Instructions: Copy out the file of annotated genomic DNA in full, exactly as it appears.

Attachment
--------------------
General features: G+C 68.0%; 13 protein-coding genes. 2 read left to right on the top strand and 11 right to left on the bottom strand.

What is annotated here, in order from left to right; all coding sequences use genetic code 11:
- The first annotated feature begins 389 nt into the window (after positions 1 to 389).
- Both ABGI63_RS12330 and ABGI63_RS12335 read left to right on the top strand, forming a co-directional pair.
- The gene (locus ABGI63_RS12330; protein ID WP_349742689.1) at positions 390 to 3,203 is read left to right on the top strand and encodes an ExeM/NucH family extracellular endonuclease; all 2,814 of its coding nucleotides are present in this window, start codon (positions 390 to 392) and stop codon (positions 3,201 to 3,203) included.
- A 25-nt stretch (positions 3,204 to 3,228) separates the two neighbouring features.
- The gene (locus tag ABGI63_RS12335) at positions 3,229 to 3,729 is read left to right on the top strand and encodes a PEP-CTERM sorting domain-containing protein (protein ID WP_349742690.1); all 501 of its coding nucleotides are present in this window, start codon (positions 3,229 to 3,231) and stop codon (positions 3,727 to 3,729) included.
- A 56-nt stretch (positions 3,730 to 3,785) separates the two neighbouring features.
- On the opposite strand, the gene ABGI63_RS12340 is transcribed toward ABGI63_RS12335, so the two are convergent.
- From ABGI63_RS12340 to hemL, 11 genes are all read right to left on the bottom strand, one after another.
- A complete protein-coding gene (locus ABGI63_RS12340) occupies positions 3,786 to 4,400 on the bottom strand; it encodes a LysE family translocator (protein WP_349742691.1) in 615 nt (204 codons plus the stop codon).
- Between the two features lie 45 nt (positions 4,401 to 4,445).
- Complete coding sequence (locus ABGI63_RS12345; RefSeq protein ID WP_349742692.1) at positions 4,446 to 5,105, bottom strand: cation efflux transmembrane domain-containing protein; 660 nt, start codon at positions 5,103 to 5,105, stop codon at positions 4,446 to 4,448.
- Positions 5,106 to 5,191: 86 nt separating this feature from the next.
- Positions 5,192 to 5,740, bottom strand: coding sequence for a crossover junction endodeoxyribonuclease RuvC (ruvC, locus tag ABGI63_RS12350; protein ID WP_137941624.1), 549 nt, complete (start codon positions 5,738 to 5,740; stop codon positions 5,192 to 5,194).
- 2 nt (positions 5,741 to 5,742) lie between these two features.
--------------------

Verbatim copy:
General features: G+C 68.0%; 13 protein-coding genes. 2 read left to right on the top strand and 11 right to left on the bottom strand.

What is annotated here, in order from left to right; all coding sequences use genetic code 11:
- The first annotated feature begins 389 nt into the window (after positions 1 to 389).
- Both ABGI63_RS12330 and ABGI63_RS12335 read left to right on the top strand, forming a co-directional pair.
- The gene (locus ABGI63_RS12330; protein ID WP_349742689.1) at positions 390 to 3,203 is read left to right on the top strand and encodes an ExeM/NucH family extracellular endonuclease; all 2,814 of its coding nucleotides are present in this window, start codon (positions 390 to 392) and stop codon (positions 3,201 to 3,203) included.
- A 25-nt stretch (positions 3,204 to 3,228) separates the two neighbouring features.
- The gene (locus tag ABGI63_RS12335) at positions 3,229 to 3,729 is read left to right on the top strand and encodes a PEP-CTERM sorting domain-containing protein (protein ID WP_349742690.1); all 501 of its coding nucleotides are present in this window, start codon (positions 3,229 to 3,231) and stop codon (positions 3,727 to 3,729) included.
- A 56-nt stretch (positions 3,730 to 3,785) separates the two neighbouring features.
- On the opposite strand, the gene ABGI63_RS12340 is transcribed toward ABGI63_RS12335, so the two are convergent.
- From ABGI63_RS12340 to hemL, 11 genes are all read right to left on the bottom strand, one after another.
- A complete protein-coding gene (locus ABGI63_RS12340) occupies positions 3,786 to 4,400 on the bottom strand; it encodes a LysE family translocator (protein WP_349742691.1) in 615 nt (204 codons plus the stop codon).
- Between the two features lie 45 nt (positions 4,401 to 4,445).
- Complete coding sequence (locus ABGI63_RS12345; RefSeq protein ID WP_349742692.1) at positions 4,446 to 5,105, bottom strand: cation efflux transmembrane domain-containing protein; 660 nt, start codon at positions 5,103 to 5,105, stop codon at positions 4,446 to 4,448.
- Positions 5,106 to 5,191: 86 nt separating this feature from the next.
- Positions 5,192 to 5,740, bottom strand: coding sequence for a crossover junction endodeoxyribonuclease RuvC (ruvC, locus tag ABGI63_RS12350; protein ID WP_137941624.1), 549 nt, complete (start codon positions 5,738 to 5,740; stop codon positions 5,192 to 5,194).
- 2 nt (positions 5,741 to 5,742) lie between these two features.